How are those New Year's resolutions coming....?
Stepping aside from New Year's-specific goals (as you already know my opinion on them), let's discuss the realistic situation of regression.
Across the board, regressions and relapses occur in every type of behaviour or lifestyle change, whether it's recovery from pain, smoking, or weight loss. While the ideal is that we persevere through the road block or speed bump and continue on through the recovery process, often, hitting a point where pain returns, a cigarette is lit, or a few pounds are gained back are enough to shatter motivation and derail progress altogether.
One research group categorized pain relapse responses into four possibilities, some less ideal than others.
1) An unpleasant mystery that leaves negative feelings towards oneself and the situation.
2) A fact of life that should just be ignored.
3) A reminder to keep within physical limitations in order to avoid a future relapse.
4) An indication to change your behaviour to avoid another relapse.
You can probably assume that the first option is the least constructive, likely resulting in an ever-increasing level of negativity regarding the pain and loss of motivation to pursue further recovery.
The second option, ignoring the pain, is dangerous, as it may result in the individual becoming too content with their pain to the point of identifying with it.
The third possibility is good to a point. During a more acute phase of healing, learning to stay within limitations is vital, and sometimes the reminder is necessary. However, avoiding behaviours for too long can end up in a person simply using avoidance as a long-term coping mechanism.
Lastly, the fourth option is the most ideal in the long term. Understanding triggers or becoming aware of an increased need for self-work for your health is the most productive response to have if reexperiencing pain. However, sometimes coaching (whether it be self-coaching or help from a therapist) is necessary to reevaluate a relapse in order to maintain a positive foreseen outcome on the situation.
As it turns out, you can closely relate behaviour change relapses between health behaviours fairly well across the board! For instance, these tips of quitting smoking are amazingly applicable to this very process!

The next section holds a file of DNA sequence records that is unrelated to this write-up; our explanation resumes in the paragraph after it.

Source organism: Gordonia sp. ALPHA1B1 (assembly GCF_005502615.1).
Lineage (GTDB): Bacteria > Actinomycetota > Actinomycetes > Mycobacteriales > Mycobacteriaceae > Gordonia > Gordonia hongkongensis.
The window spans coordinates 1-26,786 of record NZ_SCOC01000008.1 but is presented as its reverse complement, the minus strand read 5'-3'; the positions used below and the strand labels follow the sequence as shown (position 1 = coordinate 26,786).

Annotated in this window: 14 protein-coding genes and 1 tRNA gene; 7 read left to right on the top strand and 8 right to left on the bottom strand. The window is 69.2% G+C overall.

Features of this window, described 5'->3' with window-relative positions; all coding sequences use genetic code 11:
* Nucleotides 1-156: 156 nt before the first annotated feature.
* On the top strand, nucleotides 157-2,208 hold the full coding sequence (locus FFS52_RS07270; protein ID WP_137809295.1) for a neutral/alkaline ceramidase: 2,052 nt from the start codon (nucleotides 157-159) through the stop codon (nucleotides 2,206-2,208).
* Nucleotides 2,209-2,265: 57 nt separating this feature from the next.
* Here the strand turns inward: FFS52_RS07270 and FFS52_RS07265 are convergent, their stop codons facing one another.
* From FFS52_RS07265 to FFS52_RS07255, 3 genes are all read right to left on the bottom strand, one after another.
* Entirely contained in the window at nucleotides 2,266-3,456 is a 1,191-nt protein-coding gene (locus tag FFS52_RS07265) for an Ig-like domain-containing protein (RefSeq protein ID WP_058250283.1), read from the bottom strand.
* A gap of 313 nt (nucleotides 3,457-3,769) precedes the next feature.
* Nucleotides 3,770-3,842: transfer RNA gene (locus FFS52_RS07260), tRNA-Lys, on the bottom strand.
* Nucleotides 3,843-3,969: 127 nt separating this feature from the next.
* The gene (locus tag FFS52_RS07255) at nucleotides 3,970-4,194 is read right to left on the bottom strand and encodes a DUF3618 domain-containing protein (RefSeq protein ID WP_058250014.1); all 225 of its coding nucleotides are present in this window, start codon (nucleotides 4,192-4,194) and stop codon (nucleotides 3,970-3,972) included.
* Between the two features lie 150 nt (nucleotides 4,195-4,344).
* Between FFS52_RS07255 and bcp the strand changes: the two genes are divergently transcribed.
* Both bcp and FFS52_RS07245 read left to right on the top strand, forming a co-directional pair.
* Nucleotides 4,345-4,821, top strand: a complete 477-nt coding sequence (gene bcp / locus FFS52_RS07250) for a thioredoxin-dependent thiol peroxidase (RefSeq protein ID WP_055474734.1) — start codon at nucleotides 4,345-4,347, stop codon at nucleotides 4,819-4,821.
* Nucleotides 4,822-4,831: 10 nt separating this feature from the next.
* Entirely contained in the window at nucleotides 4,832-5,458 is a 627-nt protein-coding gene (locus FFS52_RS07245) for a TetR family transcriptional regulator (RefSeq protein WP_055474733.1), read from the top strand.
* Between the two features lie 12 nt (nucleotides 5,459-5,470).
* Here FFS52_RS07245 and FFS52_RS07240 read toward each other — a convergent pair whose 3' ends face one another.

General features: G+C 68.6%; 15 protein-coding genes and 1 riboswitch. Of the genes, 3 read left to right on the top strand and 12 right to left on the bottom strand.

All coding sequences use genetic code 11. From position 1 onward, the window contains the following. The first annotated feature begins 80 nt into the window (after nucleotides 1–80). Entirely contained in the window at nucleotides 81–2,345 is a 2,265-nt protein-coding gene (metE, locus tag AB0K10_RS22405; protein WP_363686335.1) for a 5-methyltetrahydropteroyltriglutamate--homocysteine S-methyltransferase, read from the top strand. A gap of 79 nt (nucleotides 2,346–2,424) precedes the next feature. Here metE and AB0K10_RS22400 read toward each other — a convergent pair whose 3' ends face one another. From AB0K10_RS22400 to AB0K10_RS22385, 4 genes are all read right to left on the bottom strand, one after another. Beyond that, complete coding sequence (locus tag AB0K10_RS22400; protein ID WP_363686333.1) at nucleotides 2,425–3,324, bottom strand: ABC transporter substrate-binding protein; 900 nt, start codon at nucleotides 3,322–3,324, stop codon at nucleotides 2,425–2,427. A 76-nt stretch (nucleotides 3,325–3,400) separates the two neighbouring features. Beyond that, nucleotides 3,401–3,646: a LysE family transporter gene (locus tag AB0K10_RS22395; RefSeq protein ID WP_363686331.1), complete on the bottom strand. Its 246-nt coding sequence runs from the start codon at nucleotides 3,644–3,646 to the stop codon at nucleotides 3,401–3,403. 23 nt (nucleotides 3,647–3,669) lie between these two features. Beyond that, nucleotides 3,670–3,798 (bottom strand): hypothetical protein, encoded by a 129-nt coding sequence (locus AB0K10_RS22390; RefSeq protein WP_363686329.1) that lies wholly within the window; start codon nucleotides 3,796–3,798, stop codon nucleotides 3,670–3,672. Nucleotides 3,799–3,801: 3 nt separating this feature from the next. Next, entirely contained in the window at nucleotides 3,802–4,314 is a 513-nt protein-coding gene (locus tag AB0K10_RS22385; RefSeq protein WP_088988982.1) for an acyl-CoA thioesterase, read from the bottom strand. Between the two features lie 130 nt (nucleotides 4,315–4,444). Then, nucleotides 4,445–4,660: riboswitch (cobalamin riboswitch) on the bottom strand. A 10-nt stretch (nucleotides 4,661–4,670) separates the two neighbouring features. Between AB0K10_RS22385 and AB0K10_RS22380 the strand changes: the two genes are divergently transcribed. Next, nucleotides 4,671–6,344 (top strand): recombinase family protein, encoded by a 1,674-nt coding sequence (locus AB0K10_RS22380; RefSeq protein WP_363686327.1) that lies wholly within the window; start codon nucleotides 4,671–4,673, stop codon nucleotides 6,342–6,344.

1) Focus on the next 24 hours:
Manage the acute phase of the relapse. Modify the environment so that further aggravation doesn't occur. Understand that this was an acute occurrence only and that you shouldn't become down on yourself and treat all the work up until this point as a failure.
2) Talk to someone:
Seek advice or support as needed. Seek your therapist or even consult a doctor if it puts your mind at ease that this wasn't a complete reset to square-one.
3) Analyze what happened:
Did you decide to get too aggressive with the weight you were squatting? Did you take a week off of your rehab exercises in too-early of a stage? Try and ask yourself exactly what may have caused this relapse to happen so that you can use that knowledge for future recovery.
4) Build a new plan:
This one is built straight into the basic rehab process. We're always modifying and changing pain-management and prevention strategies as needed, and having this relapse happen is a bit of a blessing in disguise, as it can help you and your therapist to further progress your long-term plan.
I try my best to ensure that my clients are ready for the possibility of their pain returning at some point, whether it's simply next week or a sudden reoccurrence in five years. Yes, it may happen. No, it is not the many steps back that you may think it is. And yes, there are steps that you can take to get right back on the train and continue to always get better.